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We GPS mapped Vins Miquel Gelabert first, and somehow ended up on some tiny street in a small residential area, so of course we were sure our GPS was wrong. But no, looking closer we found telltale stucco grapes over a wide entrance, and when daughter Maria opened the door she revealed the remarkable antique urban bodega within! Built in 1909, it was originally designed as a winery on the rural outskirts of town, and now lies hidden in its center. We only know it was owned by someone else and was purchased by Miquel in the mid 1980s, when he began to make his own wines in earnest.

Miquel Galabert fermenting tanks

Stepping into the entry, two tall stainless tanks towered to our right and Maria told us that the wine in both was already sold in advance. The small room was wallpapered in a patchwork of awards. Maria told us that 50% of their wines are for Mallorca, and 50% for export to Europe.

Miquel Galabert Awards

She led us down a long and steep spiral staircase to the small room where their wine ages in barrels and bottles. Apparently without exception, all Miquel Gelabert reds are aged 12 months in barrel. She told us that though almost all Mallorcan wineries stick to the Spanish rule of Crianza being 6 months in barrel, in fact in the Mallorca D.O.s there is no specific time or system – it can be months in oak barrel or stainless steel. That’s important if you expect an oaky flavor when you buy your Crianza, and then don’t get it!

Bottles Miquel Gelabert

She led us into the old concrete fermenting tanks, repurposed now as cool storage areas for bottles that are gaining their age, and told us that Vins Miquel Gelabert has three locations right now: Their country vineyard with 9 hectares planted, their small city processing bodega with tasting room, and their distribution hub where the 50,000 bottles are picked up annually for distribution. They make over 25 different labels/types/blends of wine, which is truly astonishing for such a tiny family operation, for ANY operation!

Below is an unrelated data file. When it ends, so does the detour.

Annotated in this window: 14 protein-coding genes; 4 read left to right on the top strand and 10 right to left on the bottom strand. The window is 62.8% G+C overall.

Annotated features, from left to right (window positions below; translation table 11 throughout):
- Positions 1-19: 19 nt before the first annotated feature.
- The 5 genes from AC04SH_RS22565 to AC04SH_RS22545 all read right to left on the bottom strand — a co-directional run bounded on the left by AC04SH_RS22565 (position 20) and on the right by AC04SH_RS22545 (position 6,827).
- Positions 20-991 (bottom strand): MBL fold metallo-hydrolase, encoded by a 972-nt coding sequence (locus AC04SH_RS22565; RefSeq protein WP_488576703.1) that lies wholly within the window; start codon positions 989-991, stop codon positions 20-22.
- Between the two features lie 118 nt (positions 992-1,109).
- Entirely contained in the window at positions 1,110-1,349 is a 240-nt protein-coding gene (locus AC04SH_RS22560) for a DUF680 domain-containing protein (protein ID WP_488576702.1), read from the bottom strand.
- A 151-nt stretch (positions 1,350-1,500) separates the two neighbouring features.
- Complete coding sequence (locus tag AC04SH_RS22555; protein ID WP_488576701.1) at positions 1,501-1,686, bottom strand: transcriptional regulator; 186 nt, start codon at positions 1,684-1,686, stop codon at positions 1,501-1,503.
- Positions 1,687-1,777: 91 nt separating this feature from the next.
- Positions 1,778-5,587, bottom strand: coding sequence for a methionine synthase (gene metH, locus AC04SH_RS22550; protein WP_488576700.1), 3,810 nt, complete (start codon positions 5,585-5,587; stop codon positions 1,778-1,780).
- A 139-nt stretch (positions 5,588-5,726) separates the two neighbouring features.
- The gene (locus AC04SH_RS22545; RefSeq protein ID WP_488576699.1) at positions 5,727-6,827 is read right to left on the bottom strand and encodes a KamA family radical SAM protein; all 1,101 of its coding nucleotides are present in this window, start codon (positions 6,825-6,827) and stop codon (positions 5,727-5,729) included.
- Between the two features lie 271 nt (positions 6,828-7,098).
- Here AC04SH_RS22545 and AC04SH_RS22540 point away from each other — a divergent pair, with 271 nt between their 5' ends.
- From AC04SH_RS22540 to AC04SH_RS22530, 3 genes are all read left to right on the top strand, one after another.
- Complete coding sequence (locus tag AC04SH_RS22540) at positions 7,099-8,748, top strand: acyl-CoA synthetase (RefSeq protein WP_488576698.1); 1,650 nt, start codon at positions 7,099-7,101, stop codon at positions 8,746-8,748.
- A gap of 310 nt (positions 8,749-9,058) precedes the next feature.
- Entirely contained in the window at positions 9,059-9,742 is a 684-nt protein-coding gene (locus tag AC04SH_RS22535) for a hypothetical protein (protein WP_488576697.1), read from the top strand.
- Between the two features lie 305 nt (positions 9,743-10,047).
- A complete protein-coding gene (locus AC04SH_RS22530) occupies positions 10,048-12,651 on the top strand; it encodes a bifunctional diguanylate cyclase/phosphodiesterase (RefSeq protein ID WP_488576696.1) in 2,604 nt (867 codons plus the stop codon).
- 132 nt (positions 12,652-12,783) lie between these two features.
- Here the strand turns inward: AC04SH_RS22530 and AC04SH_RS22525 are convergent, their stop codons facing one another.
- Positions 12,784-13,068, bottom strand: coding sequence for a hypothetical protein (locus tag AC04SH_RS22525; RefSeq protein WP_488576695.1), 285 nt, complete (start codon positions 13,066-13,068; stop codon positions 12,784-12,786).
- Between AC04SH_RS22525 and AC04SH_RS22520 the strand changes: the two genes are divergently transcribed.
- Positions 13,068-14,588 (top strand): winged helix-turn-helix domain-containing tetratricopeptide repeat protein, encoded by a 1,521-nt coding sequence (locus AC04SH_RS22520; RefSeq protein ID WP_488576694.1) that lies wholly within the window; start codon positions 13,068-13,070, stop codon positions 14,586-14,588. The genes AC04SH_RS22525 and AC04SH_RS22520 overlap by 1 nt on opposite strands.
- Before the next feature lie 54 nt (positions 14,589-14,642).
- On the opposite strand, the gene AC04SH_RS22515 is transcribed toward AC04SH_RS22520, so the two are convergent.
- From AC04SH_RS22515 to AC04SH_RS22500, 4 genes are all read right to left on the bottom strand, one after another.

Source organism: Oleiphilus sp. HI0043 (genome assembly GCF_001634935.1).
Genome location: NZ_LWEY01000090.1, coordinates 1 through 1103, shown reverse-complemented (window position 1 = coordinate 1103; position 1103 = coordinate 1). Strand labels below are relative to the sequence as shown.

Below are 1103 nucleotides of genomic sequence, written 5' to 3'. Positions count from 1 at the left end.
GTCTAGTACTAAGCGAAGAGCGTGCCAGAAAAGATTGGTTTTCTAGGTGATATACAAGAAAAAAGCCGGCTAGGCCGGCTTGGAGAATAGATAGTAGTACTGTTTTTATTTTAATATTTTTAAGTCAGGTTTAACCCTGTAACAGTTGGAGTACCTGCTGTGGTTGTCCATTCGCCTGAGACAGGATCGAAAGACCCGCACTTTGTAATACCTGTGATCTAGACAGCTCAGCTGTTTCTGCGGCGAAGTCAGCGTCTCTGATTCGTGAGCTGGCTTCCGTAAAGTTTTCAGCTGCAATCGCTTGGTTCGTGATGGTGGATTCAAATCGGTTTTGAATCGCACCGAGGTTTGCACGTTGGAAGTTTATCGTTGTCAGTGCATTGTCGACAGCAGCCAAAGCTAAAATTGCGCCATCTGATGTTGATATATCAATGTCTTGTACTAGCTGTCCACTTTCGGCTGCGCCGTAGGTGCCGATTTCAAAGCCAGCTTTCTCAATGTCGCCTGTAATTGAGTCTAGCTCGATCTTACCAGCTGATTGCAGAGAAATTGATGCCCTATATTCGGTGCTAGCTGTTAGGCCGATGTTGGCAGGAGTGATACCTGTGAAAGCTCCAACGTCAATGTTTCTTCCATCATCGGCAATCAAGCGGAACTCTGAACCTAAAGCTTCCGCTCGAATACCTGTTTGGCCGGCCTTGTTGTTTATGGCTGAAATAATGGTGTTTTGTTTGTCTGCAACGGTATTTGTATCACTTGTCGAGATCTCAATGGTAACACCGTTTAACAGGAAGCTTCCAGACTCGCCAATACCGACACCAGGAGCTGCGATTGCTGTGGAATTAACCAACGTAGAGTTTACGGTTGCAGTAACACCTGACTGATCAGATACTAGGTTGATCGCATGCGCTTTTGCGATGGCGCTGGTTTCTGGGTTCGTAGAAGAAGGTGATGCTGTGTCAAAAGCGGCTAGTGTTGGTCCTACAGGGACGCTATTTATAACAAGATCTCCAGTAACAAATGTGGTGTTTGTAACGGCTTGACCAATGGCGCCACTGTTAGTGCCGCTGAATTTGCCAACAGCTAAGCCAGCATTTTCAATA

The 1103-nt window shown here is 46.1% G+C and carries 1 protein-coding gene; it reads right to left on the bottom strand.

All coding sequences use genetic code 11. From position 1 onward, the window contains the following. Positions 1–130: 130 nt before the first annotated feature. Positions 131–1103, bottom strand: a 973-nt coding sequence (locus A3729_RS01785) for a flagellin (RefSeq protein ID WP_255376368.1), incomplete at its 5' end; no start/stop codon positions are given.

Miquel Galabert bodega

Maria told us her brother is just finishing his Enology degree on the mainland, and will be “training in residence” in New Zealand before coming back and working with their father. Maria was in training as well, but for now she is back home and focusing on family priorities. Mother stopped by briefly, and cheerfully helped us make a reservation at Toni Gelabert’s winery.  A family affair!

Miquel Galabert momma

We were told that Miquel Gelabert works mostly at the vineyard, and when the grapes are crushed and the young wines are ready for aging, they transfer it all to portable stainless tanks, and bring it in multiple trips in their personal vehicles to this urban Bodega; exhausting, but a system in place and wistful intentions of consolidating at some point. At Vins Miquel Gelabert, they hand pick all their grapes for the different quality blends; and also because some, like the Callet grape, mature unevenly and must be gone over by hand.